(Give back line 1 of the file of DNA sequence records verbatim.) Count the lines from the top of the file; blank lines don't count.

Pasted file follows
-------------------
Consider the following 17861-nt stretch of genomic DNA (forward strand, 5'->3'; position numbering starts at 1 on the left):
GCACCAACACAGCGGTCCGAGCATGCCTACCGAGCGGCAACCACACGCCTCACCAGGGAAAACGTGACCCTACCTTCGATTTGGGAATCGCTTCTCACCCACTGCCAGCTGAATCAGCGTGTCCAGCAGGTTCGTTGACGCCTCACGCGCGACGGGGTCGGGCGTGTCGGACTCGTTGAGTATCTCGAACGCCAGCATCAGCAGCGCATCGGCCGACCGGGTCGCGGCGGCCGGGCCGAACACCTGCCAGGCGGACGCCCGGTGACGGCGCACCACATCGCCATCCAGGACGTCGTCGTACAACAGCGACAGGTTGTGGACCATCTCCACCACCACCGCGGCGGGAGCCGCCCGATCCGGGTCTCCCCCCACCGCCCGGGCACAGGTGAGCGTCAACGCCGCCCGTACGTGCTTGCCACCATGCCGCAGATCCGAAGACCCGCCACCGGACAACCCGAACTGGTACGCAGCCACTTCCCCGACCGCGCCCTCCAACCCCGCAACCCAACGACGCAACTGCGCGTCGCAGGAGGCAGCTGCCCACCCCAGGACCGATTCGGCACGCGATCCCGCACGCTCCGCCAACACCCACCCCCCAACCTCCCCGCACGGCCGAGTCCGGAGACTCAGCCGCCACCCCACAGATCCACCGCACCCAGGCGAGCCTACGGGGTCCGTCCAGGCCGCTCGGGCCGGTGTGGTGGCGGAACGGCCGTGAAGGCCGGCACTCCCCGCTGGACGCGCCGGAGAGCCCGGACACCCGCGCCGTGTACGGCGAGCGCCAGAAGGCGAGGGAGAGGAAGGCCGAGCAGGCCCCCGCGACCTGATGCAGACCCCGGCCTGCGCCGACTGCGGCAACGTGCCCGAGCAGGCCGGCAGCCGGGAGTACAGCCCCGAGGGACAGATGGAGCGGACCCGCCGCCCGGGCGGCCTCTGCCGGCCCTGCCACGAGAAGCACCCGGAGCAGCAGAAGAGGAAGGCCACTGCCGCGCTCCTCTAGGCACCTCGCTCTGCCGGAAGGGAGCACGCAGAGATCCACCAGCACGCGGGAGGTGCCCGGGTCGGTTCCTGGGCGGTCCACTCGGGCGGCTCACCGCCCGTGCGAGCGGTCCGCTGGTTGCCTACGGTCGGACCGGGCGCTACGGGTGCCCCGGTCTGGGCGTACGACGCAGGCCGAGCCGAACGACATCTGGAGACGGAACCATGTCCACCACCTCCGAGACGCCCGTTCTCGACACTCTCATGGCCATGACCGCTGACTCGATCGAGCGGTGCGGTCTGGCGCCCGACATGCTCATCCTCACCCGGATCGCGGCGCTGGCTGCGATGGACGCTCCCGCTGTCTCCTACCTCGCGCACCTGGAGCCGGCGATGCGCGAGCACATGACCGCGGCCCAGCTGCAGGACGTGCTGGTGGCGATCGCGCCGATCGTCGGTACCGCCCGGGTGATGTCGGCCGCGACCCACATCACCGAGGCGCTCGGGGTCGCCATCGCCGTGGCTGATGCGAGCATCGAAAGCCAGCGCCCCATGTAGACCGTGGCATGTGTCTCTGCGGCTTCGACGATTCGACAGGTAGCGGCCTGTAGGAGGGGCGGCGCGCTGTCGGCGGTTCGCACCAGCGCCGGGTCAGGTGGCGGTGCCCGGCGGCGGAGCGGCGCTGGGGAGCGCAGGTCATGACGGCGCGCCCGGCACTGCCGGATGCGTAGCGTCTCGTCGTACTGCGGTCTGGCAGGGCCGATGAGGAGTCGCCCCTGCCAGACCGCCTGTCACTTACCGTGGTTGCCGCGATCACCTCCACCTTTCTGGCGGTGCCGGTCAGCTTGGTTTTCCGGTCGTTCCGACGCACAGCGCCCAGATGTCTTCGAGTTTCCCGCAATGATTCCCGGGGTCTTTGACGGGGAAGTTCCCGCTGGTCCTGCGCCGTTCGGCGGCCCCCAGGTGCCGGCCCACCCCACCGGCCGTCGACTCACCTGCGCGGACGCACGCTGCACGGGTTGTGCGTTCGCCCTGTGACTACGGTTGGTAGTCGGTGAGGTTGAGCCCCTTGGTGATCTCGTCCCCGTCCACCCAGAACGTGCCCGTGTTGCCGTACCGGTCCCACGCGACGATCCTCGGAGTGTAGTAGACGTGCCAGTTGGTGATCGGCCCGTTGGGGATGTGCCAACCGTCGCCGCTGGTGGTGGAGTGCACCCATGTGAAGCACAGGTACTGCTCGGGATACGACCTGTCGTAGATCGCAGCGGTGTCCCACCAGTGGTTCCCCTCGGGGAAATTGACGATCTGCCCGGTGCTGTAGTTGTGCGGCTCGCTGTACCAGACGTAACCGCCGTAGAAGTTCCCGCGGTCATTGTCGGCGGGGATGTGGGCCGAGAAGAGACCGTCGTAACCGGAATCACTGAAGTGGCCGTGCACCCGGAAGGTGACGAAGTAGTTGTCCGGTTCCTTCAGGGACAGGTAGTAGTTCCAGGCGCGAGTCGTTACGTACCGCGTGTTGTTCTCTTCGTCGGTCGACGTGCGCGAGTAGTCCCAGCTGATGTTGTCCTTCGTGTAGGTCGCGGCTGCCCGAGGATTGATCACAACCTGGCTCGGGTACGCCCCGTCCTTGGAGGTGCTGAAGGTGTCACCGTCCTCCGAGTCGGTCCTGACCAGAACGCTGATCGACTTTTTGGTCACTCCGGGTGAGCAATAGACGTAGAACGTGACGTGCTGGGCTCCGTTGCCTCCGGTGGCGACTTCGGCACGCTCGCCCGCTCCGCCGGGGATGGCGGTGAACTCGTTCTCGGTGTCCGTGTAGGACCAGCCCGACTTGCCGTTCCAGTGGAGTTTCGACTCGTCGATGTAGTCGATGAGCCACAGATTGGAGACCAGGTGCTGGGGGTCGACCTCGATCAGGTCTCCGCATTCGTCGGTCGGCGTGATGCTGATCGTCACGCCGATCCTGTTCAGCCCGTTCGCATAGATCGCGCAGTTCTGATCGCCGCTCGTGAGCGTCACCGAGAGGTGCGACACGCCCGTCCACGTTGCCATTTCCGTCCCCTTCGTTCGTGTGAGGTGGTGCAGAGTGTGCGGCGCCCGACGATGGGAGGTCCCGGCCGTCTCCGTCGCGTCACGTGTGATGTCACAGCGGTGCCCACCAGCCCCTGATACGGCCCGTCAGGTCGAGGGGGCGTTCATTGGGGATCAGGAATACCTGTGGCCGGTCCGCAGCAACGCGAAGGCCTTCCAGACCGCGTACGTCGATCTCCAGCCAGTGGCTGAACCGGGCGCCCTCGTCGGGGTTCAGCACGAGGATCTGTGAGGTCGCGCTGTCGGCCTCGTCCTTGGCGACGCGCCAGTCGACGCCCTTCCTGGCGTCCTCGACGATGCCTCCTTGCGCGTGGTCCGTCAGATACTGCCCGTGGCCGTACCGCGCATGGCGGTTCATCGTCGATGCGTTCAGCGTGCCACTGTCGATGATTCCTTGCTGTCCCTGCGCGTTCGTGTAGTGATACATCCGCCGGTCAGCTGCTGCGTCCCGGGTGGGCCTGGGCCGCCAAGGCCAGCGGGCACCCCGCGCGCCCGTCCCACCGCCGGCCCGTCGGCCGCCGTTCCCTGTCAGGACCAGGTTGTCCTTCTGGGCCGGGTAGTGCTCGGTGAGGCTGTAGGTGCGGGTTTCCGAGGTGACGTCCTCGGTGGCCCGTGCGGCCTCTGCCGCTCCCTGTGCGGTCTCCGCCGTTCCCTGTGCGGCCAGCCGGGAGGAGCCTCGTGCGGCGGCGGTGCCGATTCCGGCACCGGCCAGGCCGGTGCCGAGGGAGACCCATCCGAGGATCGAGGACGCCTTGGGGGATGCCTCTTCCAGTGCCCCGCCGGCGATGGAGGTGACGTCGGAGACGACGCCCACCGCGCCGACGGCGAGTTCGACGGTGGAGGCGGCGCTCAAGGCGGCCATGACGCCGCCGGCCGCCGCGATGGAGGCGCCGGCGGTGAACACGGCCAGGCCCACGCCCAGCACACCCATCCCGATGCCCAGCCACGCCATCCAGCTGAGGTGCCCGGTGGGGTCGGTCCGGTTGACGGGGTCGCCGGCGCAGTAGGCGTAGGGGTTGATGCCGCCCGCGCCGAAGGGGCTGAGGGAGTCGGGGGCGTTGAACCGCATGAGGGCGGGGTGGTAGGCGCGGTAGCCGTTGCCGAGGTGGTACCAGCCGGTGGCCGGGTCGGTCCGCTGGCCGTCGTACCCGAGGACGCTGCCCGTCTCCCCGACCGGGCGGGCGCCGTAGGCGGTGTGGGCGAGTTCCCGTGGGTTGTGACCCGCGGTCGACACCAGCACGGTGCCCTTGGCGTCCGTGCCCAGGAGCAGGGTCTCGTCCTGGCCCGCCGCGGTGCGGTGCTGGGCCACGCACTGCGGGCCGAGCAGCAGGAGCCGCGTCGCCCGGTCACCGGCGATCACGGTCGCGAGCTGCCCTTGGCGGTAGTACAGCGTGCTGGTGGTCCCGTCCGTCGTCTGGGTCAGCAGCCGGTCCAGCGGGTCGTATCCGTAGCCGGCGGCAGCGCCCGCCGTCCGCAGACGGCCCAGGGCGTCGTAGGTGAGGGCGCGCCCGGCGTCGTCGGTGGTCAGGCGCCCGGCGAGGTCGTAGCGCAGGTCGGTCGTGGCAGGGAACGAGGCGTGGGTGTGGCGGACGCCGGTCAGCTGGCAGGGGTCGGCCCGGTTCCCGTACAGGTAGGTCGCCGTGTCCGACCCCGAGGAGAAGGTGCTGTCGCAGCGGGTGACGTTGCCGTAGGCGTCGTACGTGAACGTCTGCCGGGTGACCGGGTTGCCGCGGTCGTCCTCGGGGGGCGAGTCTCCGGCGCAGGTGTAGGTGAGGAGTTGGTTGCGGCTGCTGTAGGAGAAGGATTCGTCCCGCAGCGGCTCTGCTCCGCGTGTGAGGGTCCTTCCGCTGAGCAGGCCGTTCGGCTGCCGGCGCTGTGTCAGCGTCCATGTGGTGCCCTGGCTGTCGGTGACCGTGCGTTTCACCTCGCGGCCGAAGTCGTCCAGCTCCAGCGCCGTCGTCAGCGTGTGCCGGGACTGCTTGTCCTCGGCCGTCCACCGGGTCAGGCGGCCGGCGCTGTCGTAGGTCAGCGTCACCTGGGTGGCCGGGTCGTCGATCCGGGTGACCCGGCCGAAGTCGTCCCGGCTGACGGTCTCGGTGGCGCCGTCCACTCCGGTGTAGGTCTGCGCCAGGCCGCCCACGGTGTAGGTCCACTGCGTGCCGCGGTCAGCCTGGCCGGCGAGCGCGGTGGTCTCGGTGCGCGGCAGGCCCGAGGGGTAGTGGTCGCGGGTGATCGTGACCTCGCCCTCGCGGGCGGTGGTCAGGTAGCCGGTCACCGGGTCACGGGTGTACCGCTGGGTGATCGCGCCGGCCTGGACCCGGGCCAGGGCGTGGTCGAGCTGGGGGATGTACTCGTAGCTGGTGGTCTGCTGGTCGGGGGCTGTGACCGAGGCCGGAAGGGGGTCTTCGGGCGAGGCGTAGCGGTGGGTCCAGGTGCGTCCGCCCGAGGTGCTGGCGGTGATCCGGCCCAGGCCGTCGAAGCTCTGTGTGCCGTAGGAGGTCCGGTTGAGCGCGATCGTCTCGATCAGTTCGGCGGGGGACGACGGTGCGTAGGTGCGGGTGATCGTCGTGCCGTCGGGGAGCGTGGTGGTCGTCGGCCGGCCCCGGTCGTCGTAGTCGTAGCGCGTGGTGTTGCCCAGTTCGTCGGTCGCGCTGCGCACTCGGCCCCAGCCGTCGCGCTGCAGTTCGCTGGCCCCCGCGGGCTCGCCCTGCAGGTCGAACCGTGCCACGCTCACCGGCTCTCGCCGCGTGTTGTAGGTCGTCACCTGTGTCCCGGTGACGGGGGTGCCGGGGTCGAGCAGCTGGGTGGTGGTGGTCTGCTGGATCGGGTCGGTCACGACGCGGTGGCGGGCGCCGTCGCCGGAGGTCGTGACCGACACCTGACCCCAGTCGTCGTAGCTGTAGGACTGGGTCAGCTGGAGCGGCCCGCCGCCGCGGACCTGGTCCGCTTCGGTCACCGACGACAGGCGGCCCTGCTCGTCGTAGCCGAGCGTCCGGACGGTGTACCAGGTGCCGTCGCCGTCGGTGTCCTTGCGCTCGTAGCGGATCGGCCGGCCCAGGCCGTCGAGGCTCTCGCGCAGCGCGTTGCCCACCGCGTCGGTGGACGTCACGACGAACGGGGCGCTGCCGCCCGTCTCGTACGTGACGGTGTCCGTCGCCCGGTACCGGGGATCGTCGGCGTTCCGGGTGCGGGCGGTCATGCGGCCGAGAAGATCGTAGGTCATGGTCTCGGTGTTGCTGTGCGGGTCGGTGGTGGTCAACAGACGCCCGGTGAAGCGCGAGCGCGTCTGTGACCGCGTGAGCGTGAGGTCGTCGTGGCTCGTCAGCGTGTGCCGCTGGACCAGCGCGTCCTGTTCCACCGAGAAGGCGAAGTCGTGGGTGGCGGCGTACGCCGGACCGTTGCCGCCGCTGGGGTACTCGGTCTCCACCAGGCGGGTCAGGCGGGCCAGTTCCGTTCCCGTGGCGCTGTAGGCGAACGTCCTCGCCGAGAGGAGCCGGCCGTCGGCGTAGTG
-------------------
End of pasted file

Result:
Consider the following 17861-nt stretch of genomic DNA (forward strand, 5'->3'; position numbering starts at 1 on the left):